C4’s most substantial contribution to the anniversary was a new fictional drama, Clapham Junction, written by Kevin Elyot and directed by Adrian Shergold, both former actors. Elyot’s work has always foregrounded gay issues – his widest-known play is probably My Night with Reg, which began at the Royal Court Theatre Upstairs and transferred to the West End and television (David Bamber was its heart-breaking lead actor). I won’t attempt a substantial review of it here because Kevin is a friend but I will write of it as it relates to the discussion programme that I now discuss.

40 Years On presented an evolving debate with an evolving cast, chaired by David Aaronovitch. It began with Clapham Junction, which Aaronovitch described as “a drama that showed gay men in 2007 enjoying vigorous cottaging, depicted them at constant risk of sudden and terrible violence and believing that precariousness and danger are part of the pleasures of modern gayness. But is this what it’s really like to be homosexual in 2007?” This wholly reductive summary asked all the wrong questions. Elyot’s script never claimed to demonstrate what it is “really like” to be gay. It was much more about the philosophy and practice of living dangerously, something that some gay men (and some straight men) get off on doing. But to parlay that into a comprehensive statement of gay life is as absurd as proposing that, say, Coronation Street is a definitive depiction of life in the north of England. Late on in the programme, Simon Fanshawe took the opportunity to refute this reductiveness: “‘gay men’ is not a very coherent concept”.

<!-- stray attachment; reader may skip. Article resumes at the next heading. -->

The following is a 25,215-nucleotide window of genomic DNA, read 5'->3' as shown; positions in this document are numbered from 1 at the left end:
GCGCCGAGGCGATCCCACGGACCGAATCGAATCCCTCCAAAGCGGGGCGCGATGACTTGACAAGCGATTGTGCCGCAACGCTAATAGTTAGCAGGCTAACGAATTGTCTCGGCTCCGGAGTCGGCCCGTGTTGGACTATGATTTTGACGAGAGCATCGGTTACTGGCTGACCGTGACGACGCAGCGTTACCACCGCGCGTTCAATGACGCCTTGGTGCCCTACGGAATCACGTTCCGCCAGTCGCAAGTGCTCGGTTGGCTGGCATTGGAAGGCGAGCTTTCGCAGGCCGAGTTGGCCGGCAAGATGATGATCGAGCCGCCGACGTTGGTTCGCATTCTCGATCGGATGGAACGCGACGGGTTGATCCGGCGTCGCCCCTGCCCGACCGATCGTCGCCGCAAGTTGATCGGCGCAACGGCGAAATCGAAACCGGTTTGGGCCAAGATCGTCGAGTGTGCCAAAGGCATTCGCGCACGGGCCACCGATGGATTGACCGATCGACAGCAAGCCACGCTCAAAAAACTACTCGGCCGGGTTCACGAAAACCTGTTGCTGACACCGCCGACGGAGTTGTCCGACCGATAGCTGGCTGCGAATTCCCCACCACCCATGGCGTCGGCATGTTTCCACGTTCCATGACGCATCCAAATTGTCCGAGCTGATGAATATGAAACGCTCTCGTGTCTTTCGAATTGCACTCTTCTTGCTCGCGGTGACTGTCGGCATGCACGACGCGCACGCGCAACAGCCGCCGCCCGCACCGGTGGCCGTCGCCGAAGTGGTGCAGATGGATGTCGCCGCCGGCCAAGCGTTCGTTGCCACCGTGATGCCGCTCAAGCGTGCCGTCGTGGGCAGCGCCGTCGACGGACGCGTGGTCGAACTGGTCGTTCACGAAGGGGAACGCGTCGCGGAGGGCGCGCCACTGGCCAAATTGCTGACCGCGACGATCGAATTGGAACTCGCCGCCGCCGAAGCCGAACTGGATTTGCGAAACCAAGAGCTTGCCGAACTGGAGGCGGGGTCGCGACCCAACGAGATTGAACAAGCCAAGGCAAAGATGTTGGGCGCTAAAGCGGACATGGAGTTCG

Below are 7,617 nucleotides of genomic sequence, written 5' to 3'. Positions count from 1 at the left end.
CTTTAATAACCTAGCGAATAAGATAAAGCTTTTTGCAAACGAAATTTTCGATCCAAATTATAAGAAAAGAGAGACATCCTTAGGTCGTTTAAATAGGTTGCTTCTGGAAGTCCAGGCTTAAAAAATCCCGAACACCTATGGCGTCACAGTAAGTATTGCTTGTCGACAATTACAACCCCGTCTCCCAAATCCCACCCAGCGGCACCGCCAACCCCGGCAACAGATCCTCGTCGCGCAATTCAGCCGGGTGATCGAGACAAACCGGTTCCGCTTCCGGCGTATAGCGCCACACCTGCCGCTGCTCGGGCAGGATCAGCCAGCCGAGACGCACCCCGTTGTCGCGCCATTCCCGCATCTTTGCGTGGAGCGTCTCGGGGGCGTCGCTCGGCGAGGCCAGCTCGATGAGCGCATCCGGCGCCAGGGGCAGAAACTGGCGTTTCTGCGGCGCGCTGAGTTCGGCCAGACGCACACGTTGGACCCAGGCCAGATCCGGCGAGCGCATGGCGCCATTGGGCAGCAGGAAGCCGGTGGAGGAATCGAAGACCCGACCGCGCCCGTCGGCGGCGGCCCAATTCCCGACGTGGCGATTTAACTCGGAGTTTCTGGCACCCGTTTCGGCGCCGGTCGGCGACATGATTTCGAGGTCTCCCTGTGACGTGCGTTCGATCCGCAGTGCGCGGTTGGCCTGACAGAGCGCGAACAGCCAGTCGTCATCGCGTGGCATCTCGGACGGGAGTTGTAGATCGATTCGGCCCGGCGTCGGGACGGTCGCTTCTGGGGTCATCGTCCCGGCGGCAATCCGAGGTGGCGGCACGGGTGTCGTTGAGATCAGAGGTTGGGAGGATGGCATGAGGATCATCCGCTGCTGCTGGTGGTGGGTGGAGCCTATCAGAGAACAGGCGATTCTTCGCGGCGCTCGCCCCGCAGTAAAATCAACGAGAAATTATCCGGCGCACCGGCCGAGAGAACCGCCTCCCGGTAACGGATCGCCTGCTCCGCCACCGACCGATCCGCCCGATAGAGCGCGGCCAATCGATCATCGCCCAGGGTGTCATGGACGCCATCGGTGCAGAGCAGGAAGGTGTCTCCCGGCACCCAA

Clapham Junction’s producer Elinor Day was put up to field on its behalf, not an ideal advocate in that she appeared to concede that some exaggeration had crept into the film. (No it hadn’t). Matthew Parris reckoned that, insofar as the film depicted male gay life, it was twenty years out of date, just about the length of time that Parris himself has been well enough known not to be able to cruise Clapham Common anonymously. The rapper known as Q Boy, much younger, was much more supportive of the film’s credibility. Mark Simpson, a widely recognised commentator on gay politics, offered a highly confused response, from which I extract the preposterous suggestion that the film represented “a desperate attempt to make gayness seem perhaps more interesting or more dramatic anyway than it perhaps is now”. Fancy a dramatist writing drama!